A new analysis prepared for the AHA by Kaufman, Hall & Associates LLC highlights COVID-19’s dire impact on hospitals’ and health systems’ financial health. According to the July 21 report, without further government support, hospitals’ margins could sink to –7% in the second half of 2020, with half of all hospitals operating in the red.
The analysis also concluded:
- Without Coronavirus Aid, Relief, and Economic Security Act funding, hospital margins would have been –15% in the second quarter of 2020. However, even with these funds, hospital margins are still expected to drop to –3% in the second quarter of 2020.
- In the most optimistic scenario, which assumes a slow and steady decrease in COVID-19 cases, median margins could be –1% by the fourth quarter of 2020.
- Under another scenario that assumes periodic COVID-19 surges similar to the current case increases, margins could sink to –11%.
On a July 21 call with media, leaders from AHA member hospitals cited utilization declines from early-in-the-pandemic restrictions that barred so-called elective surgeries and a significant amount of outpatient services, noting that while some of this volume has returned, hospitals’ essential and elective surgeries remain well below pre-pandemic levels.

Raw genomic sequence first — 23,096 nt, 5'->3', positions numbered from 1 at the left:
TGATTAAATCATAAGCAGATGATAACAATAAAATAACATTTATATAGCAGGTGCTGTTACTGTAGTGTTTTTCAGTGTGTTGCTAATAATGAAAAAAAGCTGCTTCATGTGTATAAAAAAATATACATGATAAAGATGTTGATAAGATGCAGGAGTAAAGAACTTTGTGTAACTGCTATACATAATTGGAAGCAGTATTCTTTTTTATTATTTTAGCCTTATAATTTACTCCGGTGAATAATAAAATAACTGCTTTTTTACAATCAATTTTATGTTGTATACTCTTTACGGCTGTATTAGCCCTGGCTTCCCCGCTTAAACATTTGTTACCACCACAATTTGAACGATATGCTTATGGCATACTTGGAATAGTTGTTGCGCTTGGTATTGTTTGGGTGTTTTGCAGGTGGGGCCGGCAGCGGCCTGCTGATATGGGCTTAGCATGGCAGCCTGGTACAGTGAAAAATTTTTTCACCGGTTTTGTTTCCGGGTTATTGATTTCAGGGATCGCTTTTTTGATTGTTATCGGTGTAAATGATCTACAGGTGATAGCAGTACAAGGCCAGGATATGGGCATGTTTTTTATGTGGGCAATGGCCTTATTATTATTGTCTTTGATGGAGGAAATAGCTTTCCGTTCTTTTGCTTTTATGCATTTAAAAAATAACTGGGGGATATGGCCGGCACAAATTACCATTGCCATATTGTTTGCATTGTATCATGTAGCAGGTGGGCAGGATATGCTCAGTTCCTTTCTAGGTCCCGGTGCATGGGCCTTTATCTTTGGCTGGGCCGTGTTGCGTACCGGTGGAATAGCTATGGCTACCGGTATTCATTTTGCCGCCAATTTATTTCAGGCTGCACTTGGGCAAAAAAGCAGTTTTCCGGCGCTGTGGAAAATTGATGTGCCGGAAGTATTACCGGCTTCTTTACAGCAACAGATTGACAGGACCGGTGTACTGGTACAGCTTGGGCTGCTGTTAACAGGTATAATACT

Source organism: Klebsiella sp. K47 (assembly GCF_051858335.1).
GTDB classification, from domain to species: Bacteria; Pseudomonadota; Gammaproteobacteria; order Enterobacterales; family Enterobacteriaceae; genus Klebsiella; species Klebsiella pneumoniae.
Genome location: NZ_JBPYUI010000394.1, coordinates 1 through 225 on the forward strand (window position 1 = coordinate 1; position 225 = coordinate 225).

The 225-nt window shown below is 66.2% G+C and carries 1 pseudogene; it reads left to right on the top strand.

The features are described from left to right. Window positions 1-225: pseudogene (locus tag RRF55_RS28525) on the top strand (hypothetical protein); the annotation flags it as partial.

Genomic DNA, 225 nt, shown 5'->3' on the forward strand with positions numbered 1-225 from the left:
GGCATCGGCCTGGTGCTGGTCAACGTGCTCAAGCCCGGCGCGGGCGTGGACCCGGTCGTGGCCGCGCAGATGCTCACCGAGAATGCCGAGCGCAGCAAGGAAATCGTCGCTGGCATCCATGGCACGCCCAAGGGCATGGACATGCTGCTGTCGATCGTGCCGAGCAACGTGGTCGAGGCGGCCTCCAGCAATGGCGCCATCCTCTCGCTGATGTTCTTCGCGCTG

“Our visits have only come back halfway from that initial 38% reduction,” said John Haupert, CEO of Atlanta-based Grady Health System and a member of the AHA Board of Trustees. “We're now still off our baseline by 19%. Part of what we're seeing there is reluctance of patients to come to the hospital or to seek services in emergency departments. As patients are returning to the ER, many have significantly exacerbated chronic disease conditions — hypertension, diabetes, congestive heart failure, pulmonary disease — because they have not sought the care they needed.”
David Perlstein, M.D., president and CEO of SBH Health System in the Bronx, told the media that patients’ post-COVID-19 fear of hospitals has resulted in the majority of care being delivered electronically, particularly in ambulatory areas.
Sheila Currans, CEO of Harrison Memorial Hospital in Cynthiana, Ky., noted that during a good year her hospital operates at a 0.6% margin; currently, her facility is facing a 25% loss. Without federal intervention via the CARES Act, Currans said, “we would have been worrying about whether we could even keep the doors open.”